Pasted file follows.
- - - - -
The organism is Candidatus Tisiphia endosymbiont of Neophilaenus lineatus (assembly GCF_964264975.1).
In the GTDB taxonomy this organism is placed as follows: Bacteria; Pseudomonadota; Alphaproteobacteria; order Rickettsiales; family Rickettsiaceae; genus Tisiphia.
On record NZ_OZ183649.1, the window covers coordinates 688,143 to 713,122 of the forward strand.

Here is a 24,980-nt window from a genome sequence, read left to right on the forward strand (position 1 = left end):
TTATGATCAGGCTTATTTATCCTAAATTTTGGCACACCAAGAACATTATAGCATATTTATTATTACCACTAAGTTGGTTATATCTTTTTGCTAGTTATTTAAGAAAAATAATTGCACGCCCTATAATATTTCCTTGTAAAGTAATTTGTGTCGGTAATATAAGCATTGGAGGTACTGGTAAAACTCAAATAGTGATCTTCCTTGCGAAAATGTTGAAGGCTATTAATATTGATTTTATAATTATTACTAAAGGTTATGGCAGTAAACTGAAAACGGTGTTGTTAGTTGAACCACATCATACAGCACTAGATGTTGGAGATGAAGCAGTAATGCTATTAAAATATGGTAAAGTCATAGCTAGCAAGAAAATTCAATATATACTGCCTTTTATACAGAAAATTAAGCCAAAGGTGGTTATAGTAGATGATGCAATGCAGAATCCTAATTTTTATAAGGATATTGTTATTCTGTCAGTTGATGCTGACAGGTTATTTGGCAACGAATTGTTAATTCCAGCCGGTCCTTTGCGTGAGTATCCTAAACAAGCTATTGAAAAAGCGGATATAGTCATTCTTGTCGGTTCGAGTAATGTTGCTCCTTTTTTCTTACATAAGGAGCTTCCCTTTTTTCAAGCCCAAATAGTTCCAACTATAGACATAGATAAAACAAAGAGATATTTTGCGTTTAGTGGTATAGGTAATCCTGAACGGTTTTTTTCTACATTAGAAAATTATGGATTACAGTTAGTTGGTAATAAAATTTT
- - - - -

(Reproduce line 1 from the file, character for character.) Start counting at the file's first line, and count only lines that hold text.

The organism is Candidatus Tisiphia endosymbiont of Neophilaenus lineatus (assembly GCF_964264975.1).